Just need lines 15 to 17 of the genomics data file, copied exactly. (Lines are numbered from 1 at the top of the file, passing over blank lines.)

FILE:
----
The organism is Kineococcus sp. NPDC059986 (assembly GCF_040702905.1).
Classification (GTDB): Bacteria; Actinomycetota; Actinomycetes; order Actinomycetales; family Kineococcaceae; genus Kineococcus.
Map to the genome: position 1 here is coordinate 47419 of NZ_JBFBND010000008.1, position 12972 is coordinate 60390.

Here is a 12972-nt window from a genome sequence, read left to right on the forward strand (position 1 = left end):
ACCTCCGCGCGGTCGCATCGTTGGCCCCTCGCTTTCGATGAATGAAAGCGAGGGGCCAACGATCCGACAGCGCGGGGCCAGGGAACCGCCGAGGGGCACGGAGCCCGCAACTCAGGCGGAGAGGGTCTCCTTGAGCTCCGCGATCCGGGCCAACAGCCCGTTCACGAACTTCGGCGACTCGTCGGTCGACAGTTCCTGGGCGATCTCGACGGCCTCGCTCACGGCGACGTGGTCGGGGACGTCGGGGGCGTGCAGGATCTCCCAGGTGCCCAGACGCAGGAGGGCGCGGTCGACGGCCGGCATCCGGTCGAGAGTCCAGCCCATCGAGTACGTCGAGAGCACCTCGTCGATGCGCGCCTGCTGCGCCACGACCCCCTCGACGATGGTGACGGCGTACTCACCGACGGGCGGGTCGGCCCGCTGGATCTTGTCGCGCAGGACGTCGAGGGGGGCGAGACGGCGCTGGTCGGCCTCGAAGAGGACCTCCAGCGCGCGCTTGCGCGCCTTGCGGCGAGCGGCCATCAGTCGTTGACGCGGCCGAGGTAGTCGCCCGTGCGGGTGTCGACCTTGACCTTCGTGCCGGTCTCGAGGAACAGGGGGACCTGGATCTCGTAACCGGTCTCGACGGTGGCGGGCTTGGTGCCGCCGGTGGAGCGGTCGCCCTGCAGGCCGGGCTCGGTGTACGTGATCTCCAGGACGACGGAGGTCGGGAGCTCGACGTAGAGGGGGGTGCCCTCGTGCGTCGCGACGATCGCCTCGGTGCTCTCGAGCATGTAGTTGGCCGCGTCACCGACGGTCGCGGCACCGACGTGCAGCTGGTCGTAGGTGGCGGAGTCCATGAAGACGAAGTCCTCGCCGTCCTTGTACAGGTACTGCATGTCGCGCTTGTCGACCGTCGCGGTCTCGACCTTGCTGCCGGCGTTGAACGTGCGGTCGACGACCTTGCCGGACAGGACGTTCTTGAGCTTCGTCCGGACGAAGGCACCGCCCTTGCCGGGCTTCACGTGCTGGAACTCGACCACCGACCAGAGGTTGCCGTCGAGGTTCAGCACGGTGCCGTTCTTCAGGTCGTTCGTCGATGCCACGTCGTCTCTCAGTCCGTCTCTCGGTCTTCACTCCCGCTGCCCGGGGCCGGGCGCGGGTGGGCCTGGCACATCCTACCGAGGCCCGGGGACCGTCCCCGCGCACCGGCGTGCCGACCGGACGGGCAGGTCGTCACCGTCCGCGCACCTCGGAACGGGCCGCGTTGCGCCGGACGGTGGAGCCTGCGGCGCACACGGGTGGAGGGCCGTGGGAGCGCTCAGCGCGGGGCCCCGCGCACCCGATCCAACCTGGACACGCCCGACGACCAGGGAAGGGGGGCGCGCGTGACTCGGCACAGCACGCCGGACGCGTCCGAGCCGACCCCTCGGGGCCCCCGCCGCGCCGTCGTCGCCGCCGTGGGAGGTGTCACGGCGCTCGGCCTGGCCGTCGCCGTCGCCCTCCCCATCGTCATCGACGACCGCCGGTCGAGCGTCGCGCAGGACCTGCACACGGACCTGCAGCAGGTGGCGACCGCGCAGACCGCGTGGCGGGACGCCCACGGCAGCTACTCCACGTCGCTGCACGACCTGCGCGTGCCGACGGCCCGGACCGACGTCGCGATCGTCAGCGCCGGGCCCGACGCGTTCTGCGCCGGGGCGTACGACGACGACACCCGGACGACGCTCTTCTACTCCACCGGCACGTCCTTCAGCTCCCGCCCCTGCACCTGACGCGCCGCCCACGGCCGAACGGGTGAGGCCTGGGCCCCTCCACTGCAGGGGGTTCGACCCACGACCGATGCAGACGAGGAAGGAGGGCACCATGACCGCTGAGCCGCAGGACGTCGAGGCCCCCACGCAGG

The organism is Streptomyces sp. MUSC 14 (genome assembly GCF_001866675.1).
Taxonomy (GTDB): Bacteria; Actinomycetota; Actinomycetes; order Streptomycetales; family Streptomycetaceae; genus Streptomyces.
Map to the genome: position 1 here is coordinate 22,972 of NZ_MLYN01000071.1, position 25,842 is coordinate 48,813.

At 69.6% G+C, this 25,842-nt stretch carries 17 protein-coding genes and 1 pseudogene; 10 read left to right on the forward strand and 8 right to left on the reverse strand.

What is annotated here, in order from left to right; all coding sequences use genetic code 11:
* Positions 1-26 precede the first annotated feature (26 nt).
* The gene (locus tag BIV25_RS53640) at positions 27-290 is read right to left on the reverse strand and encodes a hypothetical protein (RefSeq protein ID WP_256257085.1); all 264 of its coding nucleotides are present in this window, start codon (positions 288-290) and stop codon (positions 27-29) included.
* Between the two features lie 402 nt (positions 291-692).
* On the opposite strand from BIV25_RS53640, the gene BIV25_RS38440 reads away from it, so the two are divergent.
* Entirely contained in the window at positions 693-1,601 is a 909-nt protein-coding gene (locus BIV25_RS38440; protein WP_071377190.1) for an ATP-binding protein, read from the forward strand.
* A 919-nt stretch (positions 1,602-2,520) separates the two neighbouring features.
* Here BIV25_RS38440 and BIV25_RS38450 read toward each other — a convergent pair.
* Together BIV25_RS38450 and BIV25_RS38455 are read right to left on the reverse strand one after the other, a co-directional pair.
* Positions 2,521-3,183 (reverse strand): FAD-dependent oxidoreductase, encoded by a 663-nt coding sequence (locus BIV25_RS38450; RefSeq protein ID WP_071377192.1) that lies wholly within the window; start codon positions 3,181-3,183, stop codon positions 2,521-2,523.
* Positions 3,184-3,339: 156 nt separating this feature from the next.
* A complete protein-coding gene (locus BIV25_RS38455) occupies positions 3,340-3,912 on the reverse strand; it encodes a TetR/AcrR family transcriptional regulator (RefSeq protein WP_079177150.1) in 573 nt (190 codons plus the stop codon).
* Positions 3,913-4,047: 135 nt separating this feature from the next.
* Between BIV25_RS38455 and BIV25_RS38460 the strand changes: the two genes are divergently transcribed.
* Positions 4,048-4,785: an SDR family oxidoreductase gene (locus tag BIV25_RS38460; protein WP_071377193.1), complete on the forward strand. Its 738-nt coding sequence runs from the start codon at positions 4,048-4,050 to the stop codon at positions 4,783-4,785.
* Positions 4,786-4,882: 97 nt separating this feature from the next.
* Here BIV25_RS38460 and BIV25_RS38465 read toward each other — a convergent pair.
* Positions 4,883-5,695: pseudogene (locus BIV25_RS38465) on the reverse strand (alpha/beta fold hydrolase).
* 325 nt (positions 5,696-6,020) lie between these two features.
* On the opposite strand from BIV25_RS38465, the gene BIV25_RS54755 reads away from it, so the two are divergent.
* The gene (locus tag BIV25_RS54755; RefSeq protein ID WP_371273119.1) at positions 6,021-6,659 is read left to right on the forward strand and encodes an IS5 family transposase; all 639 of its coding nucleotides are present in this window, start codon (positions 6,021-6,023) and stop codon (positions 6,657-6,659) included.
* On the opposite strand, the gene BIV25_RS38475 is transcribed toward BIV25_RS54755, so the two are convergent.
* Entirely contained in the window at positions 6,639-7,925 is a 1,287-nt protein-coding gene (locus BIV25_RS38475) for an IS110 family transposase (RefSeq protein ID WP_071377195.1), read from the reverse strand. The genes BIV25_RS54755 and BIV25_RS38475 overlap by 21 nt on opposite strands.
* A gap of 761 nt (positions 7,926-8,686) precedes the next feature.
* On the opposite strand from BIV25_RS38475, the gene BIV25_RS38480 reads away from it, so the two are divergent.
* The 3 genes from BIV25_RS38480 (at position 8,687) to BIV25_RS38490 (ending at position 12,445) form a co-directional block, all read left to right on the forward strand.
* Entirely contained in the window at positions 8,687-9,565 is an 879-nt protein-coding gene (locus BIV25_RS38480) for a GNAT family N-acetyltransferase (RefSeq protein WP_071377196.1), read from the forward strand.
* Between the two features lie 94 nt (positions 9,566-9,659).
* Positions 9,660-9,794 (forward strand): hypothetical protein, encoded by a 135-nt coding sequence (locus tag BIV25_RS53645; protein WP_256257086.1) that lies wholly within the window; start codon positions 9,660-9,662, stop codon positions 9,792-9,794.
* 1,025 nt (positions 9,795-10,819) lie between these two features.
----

* Entirely contained in the window at positions 693-1,601 is a 909-nt protein-coding gene (locus BIV25_RS38440; protein WP_071377190.1) for an ATP-binding protein, read from the forward strand.
* A 919-nt stretch (positions 1,602-2,520) separates the two neighbouring features.
* Here BIV25_RS38440 and BIV25_RS38450 read toward each other — a convergent pair.